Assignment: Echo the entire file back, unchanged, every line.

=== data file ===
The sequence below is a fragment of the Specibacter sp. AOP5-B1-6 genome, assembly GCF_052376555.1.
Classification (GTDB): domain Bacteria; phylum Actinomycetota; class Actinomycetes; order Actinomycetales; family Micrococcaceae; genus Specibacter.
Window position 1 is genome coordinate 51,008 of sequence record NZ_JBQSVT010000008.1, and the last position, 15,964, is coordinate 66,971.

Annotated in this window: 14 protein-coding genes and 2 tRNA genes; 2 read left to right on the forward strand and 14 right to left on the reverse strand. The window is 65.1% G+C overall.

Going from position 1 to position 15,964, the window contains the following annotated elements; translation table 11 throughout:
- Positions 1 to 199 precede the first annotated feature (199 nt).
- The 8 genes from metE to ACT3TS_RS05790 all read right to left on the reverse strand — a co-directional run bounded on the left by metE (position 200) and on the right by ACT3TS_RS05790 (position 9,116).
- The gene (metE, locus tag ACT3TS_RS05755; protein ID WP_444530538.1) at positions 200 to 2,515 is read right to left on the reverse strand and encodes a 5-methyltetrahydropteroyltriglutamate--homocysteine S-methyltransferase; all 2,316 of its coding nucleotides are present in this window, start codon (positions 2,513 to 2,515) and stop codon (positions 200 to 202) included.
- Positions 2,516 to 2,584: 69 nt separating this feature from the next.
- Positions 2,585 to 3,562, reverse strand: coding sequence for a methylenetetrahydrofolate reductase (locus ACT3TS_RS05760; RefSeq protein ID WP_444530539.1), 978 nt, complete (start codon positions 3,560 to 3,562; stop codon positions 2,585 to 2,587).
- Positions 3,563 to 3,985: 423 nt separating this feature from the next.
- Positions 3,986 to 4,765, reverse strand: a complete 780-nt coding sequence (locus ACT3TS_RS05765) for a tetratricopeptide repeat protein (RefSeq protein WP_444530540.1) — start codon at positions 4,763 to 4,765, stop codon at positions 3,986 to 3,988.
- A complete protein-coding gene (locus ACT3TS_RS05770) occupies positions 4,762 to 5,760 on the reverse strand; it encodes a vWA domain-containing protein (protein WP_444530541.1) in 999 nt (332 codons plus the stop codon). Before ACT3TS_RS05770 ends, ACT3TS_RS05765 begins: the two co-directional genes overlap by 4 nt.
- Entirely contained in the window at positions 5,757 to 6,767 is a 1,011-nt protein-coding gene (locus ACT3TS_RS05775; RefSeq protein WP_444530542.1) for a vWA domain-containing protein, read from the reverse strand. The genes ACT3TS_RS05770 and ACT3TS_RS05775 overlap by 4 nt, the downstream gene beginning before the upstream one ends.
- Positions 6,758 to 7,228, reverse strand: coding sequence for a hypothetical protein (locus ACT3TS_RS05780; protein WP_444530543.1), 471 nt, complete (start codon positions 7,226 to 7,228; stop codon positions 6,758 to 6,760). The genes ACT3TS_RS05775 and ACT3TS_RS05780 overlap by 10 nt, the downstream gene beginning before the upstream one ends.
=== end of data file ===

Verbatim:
The sequence below is a fragment of the Specibacter sp. AOP5-B1-6 genome, assembly GCF_052376555.1.
Classification (GTDB): domain Bacteria; phylum Actinomycetota; class Actinomycetes; order Actinomycetales; family Micrococcaceae; genus Specibacter.
Window position 1 is genome coordinate 51,008 of sequence record NZ_JBQSVT010000008.1, and the last position, 15,964, is coordinate 66,971.

Annotated in this window: 14 protein-coding genes and 2 tRNA genes; 2 read left to right on the forward strand and 14 right to left on the reverse strand. The window is 65.1% G+C overall.

Going from position 1 to position 15,964, the window contains the following annotated elements; translation table 11 throughout:
- Positions 1 to 199 precede the first annotated feature (199 nt).
- The 8 genes from metE to ACT3TS_RS05790 all read right to left on the reverse strand — a co-directional run bounded on the left by metE (position 200) and on the right by ACT3TS_RS05790 (position 9,116).
- The gene (metE, locus tag ACT3TS_RS05755; protein ID WP_444530538.1) at positions 200 to 2,515 is read right to left on the reverse strand and encodes a 5-methyltetrahydropteroyltriglutamate--homocysteine S-methyltransferase; all 2,316 of its coding nucleotides are present in this window, start codon (positions 2,513 to 2,515) and stop codon (positions 200 to 202) included.
- Positions 2,516 to 2,584: 69 nt separating this feature from the next.
- Positions 2,585 to 3,562, reverse strand: coding sequence for a methylenetetrahydrofolate reductase (locus ACT3TS_RS05760; RefSeq protein ID WP_444530539.1), 978 nt, complete (start codon positions 3,560 to 3,562; stop codon positions 2,585 to 2,587).
- Positions 3,563 to 3,985: 423 nt separating this feature from the next.
- Positions 3,986 to 4,765, reverse strand: a complete 780-nt coding sequence (locus ACT3TS_RS05765) for a tetratricopeptide repeat protein (RefSeq protein WP_444530540.1) — start codon at positions 4,763 to 4,765, stop codon at positions 3,986 to 3,988.
- A complete protein-coding gene (locus ACT3TS_RS05770) occupies positions 4,762 to 5,760 on the reverse strand; it encodes a vWA domain-containing protein (protein WP_444530541.1) in 999 nt (332 codons plus the stop codon). Before ACT3TS_RS05770 ends, ACT3TS_RS05765 begins: the two co-directional genes overlap by 4 nt.
- Entirely contained in the window at positions 5,757 to 6,767 is a 1,011-nt protein-coding gene (locus ACT3TS_RS05775; RefSeq protein WP_444530542.1) for a vWA domain-containing protein, read from the reverse strand. The genes ACT3TS_RS05770 and ACT3TS_RS05775 overlap by 4 nt, the downstream gene beginning before the upstream one ends.
- Positions 6,758 to 7,228, reverse strand: coding sequence for a hypothetical protein (locus ACT3TS_RS05780; protein WP_444530543.1), 471 nt, complete (start codon positions 7,226 to 7,228; stop codon positions 6,758 to 6,760). The genes ACT3TS_RS05775 and ACT3TS_RS05780 overlap by 10 nt, the downstream gene beginning before the upstream one ends.